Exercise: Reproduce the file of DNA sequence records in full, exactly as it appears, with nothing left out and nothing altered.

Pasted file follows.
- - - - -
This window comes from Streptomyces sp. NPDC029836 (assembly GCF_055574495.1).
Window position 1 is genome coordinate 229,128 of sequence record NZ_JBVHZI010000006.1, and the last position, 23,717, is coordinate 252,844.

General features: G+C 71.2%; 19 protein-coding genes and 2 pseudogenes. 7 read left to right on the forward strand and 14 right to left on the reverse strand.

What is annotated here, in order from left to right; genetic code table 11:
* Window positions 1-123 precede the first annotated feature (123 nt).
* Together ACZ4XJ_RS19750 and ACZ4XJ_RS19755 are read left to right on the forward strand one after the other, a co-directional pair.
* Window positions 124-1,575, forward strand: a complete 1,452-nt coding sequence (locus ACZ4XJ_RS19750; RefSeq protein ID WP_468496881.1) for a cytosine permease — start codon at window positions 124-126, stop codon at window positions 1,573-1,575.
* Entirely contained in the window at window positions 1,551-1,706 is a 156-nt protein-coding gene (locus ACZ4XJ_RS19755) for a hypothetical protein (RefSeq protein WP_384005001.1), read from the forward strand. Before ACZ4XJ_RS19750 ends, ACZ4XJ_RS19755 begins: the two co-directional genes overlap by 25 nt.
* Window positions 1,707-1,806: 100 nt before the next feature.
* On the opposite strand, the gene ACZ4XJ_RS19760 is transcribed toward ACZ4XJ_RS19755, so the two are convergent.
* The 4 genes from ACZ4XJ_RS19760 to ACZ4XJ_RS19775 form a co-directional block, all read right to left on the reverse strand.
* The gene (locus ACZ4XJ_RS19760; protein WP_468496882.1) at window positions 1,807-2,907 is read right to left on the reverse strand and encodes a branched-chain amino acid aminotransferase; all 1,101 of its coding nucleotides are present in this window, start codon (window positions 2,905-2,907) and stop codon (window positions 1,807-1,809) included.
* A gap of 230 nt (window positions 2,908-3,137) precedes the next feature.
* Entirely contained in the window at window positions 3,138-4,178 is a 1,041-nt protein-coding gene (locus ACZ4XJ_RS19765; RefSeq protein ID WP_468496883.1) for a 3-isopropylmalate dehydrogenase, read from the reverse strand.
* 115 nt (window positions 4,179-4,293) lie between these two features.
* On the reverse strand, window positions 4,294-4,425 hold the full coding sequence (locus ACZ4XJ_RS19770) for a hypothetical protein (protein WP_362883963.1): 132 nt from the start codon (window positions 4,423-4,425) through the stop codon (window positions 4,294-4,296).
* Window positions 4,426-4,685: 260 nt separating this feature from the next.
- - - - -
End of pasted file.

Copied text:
This window comes from Streptomyces sp. NPDC029836 (assembly GCF_055574495.1).
Window position 1 is genome coordinate 229,128 of sequence record NZ_JBVHZI010000006.1, and the last position, 23,717, is coordinate 252,844.

General features: G+C 71.2%; 19 protein-coding genes and 2 pseudogenes. 7 read left to right on the forward strand and 14 right to left on the reverse strand.

What is annotated here, in order from left to right; genetic code table 11:
* Window positions 1-123 precede the first annotated feature (123 nt).
* Together ACZ4XJ_RS19750 and ACZ4XJ_RS19755 are read left to right on the forward strand one after the other, a co-directional pair.
* Window positions 124-1,575, forward strand: a complete 1,452-nt coding sequence (locus ACZ4XJ_RS19750; RefSeq protein ID WP_468496881.1) for a cytosine permease — start codon at window positions 124-126, stop codon at window positions 1,573-1,575.
* Entirely contained in the window at window positions 1,551-1,706 is a 156-nt protein-coding gene (locus ACZ4XJ_RS19755) for a hypothetical protein (RefSeq protein WP_384005001.1), read from the forward strand. Before ACZ4XJ_RS19750 ends, ACZ4XJ_RS19755 begins: the two co-directional genes overlap by 25 nt.
* Window positions 1,707-1,806: 100 nt before the next feature.
* On the opposite strand, the gene ACZ4XJ_RS19760 is transcribed toward ACZ4XJ_RS19755, so the two are convergent.
* The 4 genes from ACZ4XJ_RS19760 to ACZ4XJ_RS19775 form a co-directional block, all read right to left on the reverse strand.
* The gene (locus ACZ4XJ_RS19760; protein WP_468496882.1) at window positions 1,807-2,907 is read right to left on the reverse strand and encodes a branched-chain amino acid aminotransferase; all 1,101 of its coding nucleotides are present in this window, start codon (window positions 2,905-2,907) and stop codon (window positions 1,807-1,809) included.
* A gap of 230 nt (window positions 2,908-3,137) precedes the next feature.
* Entirely contained in the window at window positions 3,138-4,178 is a 1,041-nt protein-coding gene (locus ACZ4XJ_RS19765; RefSeq protein ID WP_468496883.1) for a 3-isopropylmalate dehydrogenase, read from the reverse strand.
* 115 nt (window positions 4,179-4,293) lie between these two features.
* On the reverse strand, window positions 4,294-4,425 hold the full coding sequence (locus ACZ4XJ_RS19770) for a hypothetical protein (protein WP_362883963.1): 132 nt from the start codon (window positions 4,423-4,425) through the stop codon (window positions 4,294-4,296).
* Window positions 4,426-4,685: 260 nt separating this feature from the next.